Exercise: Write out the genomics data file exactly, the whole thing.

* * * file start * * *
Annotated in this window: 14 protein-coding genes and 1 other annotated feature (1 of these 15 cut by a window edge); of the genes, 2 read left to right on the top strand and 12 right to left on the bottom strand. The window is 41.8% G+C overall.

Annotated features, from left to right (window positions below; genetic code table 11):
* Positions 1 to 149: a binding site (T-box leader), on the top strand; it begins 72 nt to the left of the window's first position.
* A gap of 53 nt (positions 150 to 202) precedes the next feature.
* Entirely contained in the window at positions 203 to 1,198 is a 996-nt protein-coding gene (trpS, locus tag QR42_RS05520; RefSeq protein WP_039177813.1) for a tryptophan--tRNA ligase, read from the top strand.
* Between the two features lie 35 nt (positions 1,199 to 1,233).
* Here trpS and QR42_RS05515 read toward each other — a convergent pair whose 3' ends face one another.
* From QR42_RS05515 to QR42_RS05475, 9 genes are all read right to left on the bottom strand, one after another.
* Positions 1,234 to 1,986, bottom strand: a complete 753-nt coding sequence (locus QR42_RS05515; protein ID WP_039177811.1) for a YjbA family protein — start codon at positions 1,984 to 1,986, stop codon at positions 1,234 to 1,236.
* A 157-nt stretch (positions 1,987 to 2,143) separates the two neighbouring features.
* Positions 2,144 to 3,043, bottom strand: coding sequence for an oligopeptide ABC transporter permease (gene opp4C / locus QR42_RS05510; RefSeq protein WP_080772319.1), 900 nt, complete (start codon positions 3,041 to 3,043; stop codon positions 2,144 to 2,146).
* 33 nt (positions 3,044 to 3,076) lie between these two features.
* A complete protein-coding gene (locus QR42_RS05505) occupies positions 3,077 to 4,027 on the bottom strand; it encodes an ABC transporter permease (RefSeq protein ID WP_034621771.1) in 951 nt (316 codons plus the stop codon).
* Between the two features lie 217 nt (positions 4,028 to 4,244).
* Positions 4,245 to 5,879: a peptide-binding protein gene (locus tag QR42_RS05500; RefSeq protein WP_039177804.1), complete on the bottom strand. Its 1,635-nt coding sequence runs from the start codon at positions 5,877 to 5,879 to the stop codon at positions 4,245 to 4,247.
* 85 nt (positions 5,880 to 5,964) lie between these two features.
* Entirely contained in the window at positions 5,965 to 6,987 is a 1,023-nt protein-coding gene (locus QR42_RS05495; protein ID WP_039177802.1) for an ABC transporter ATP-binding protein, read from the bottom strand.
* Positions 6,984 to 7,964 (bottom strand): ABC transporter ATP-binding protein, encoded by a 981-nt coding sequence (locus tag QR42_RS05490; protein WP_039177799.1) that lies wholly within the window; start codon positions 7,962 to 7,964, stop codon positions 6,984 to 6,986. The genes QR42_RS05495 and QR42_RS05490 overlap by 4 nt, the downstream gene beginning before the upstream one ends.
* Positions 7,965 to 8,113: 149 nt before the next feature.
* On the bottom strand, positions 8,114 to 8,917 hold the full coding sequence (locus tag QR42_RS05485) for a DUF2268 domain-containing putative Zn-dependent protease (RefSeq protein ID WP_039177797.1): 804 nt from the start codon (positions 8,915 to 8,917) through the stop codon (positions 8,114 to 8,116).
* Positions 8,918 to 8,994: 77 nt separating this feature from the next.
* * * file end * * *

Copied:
Annotated in this window: 14 protein-coding genes and 1 other annotated feature (1 of these 15 cut by a window edge); of the genes, 2 read left to right on the top strand and 12 right to left on the bottom strand. The window is 41.8% G+C overall.

Annotated features, from left to right (window positions below; genetic code table 11):
* Positions 1 to 149: a binding site (T-box leader), on the top strand; it begins 72 nt to the left of the window's first position.
* A gap of 53 nt (positions 150 to 202) precedes the next feature.
* Entirely contained in the window at positions 203 to 1,198 is a 996-nt protein-coding gene (trpS, locus tag QR42_RS05520; RefSeq protein WP_039177813.1) for a tryptophan--tRNA ligase, read from the top strand.
* Between the two features lie 35 nt (positions 1,199 to 1,233).
* Here trpS and QR42_RS05515 read toward each other — a convergent pair whose 3' ends face one another.
* From QR42_RS05515 to QR42_RS05475, 9 genes are all read right to left on the bottom strand, one after another.
* Positions 1,234 to 1,986, bottom strand: a complete 753-nt coding sequence (locus QR42_RS05515; protein ID WP_039177811.1) for a YjbA family protein — start codon at positions 1,984 to 1,986, stop codon at positions 1,234 to 1,236.
* A 157-nt stretch (positions 1,987 to 2,143) separates the two neighbouring features.
* Positions 2,144 to 3,043, bottom strand: coding sequence for an oligopeptide ABC transporter permease (gene opp4C / locus QR42_RS05510; RefSeq protein WP_080772319.1), 900 nt, complete (start codon positions 3,041 to 3,043; stop codon positions 2,144 to 2,146).
* 33 nt (positions 3,044 to 3,076) lie between these two features.
* A complete protein-coding gene (locus QR42_RS05505) occupies positions 3,077 to 4,027 on the bottom strand; it encodes an ABC transporter permease (RefSeq protein ID WP_034621771.1) in 951 nt (316 codons plus the stop codon).
* Between the two features lie 217 nt (positions 4,028 to 4,244).
* Positions 4,245 to 5,879: a peptide-binding protein gene (locus tag QR42_RS05500; RefSeq protein WP_039177804.1), complete on the bottom strand. Its 1,635-nt coding sequence runs from the start codon at positions 5,877 to 5,879 to the stop codon at positions 4,245 to 4,247.
* 85 nt (positions 5,880 to 5,964) lie between these two features.
* Entirely contained in the window at positions 5,965 to 6,987 is a 1,023-nt protein-coding gene (locus QR42_RS05495; protein ID WP_039177802.1) for an ABC transporter ATP-binding protein, read from the bottom strand.
* Positions 6,984 to 7,964 (bottom strand): ABC transporter ATP-binding protein, encoded by a 981-nt coding sequence (locus tag QR42_RS05490; protein WP_039177799.1) that lies wholly within the window; start codon positions 7,962 to 7,964, stop codon positions 6,984 to 6,986. The genes QR42_RS05495 and QR42_RS05490 overlap by 4 nt, the downstream gene beginning before the upstream one ends.
* Positions 7,965 to 8,113: 149 nt before the next feature.
* On the bottom strand, positions 8,114 to 8,917 hold the full coding sequence (locus tag QR42_RS05485) for a DUF2268 domain-containing putative Zn-dependent protease (RefSeq protein ID WP_039177797.1): 804 nt from the start codon (positions 8,915 to 8,917) through the stop codon (positions 8,114 to 8,116).
* Positions 8,918 to 8,994: 77 nt separating this feature from the next.